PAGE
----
In her book Over Her Dead Body: Death, Femininity and the Aesthetic (where Poe is also cited), Elisabeth Bronfen maintains that “death and femininity are culturally positioned as the two central enigmas of western discourse… [representing] that which is inexpressible, inscrutable, unmanageable, horrible; that which cannot be faced directly but must be controlled by virtue of social laws and art”.4 Substituting the woman for nature introduces the photographs of the dying lake—bearing the feminine name Huleh—as a male project combining nostalgia, protectiveness, pain, and passion. The eroticization of the dead woman is reinforced by her voice—the swan song at the final operatic scene in which she is dying, a song that enhances her inhuman dimensions.

In his Reflections on Nazism: An Essay on Kitsch and Death, Saul Friedländer includes, under the definition of kitsch, the nostalgia for virginal, mysterious nature and a mythical innocence that represents the beginning of the world, as a yearning for an archaic utopia in the midst of the modern world. Friedländer notes that “one of the characteristics of kitsch is precisely the neutralization of ‘extreme situations,’ particularly death, by turning them into some sentimental idyll.”5 One may say that in this opera Huleh dies and is reborn in three acts: the saga of draining and revival; the documentary album of photographs; and finally, Weinstein’s extensive art work.

Lake Huleh’s gender personification is revealed by the title of Merom’s book in yet another manner: the dying lake is nature morte, namely still life, a genre whose gender identity has been historically described and characterized as feminine, in Norman Bryson’s book Looking at the Overlooked, for instance.6 Peter Merom documented not Huleh’s enterprise of occupation-draining, but rather what it threatened to annihilate. Paradoxically, however, the documentation of the soon to disappear nature — in Merom’s dramatic, stylized photography— also transformed nature into culture.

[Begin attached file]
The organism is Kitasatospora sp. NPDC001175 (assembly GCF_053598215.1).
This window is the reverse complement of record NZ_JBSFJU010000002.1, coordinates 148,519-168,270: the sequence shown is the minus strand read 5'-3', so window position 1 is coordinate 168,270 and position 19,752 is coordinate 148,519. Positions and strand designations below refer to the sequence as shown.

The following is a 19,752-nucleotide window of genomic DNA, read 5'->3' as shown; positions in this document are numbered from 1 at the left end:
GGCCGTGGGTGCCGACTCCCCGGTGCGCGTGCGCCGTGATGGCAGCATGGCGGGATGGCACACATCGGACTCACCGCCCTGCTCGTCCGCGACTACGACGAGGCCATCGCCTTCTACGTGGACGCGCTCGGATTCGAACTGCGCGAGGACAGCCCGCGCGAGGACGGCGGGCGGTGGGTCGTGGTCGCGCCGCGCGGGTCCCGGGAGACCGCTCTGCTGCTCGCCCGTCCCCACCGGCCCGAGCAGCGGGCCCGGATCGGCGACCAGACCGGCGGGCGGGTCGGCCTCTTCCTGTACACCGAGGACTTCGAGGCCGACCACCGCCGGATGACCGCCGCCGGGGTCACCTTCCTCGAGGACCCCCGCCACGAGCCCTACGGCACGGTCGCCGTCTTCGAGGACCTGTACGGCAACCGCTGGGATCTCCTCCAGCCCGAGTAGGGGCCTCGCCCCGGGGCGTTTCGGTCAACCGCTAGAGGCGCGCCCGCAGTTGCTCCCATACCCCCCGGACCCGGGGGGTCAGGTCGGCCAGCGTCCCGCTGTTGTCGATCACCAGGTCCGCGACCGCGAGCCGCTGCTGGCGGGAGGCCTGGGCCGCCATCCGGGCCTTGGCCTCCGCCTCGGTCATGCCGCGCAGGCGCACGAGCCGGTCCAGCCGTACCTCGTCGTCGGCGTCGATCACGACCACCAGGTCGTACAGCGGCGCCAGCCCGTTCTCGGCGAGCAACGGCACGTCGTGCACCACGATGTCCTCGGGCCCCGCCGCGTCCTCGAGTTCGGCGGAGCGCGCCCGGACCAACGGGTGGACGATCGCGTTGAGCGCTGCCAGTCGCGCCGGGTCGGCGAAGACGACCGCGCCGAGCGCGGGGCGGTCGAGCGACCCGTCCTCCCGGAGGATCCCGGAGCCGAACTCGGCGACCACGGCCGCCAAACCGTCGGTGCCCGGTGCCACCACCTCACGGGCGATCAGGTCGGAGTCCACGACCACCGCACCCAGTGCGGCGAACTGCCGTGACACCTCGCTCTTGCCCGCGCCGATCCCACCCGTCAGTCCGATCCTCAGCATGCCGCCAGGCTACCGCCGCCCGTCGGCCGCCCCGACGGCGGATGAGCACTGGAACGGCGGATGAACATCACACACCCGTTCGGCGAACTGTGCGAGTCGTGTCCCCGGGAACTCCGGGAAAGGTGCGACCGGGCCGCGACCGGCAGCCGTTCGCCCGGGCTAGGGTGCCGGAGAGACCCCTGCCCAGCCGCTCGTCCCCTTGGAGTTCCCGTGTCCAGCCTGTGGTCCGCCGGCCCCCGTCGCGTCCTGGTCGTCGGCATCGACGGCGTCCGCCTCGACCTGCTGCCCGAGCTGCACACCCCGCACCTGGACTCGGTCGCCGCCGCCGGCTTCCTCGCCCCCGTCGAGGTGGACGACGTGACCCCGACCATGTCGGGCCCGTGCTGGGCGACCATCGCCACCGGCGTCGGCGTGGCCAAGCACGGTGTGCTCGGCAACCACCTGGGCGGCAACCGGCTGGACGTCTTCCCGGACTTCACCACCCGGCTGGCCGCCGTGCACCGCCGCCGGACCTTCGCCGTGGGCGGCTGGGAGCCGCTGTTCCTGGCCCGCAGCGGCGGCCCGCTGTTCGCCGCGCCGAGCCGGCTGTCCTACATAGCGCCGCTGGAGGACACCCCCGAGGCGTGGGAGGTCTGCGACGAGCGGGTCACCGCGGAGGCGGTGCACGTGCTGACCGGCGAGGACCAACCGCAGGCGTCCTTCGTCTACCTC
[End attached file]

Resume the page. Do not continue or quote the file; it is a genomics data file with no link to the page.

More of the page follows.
Gal Weinstein’s Huley Valley—neither a lake nor dying—which produces an illusion of the book’s images by means of wood and iron scraps, deconstructs the aesthetic eroticism of Merom’s photographs. Even in the era of appropriation, professional execution of earlier images in plastic art, namely a medium which does not presuppose more than a single rendition—an original—at a place where there is no built-in gap (as in music) between the original (score) and its renditions, is necessarily linked to the problematics of the original work. The latter’s identity is undermined by the very presence of an identical otherness. Whether a mechanical replication, as in Sherry Levine’s works (or Pierre Menard in Borges’s story), or a deception, as in Vik Muniz’s prints which resemble the original, yet were produced by photographing a different object—the doppelganger elicits discontent.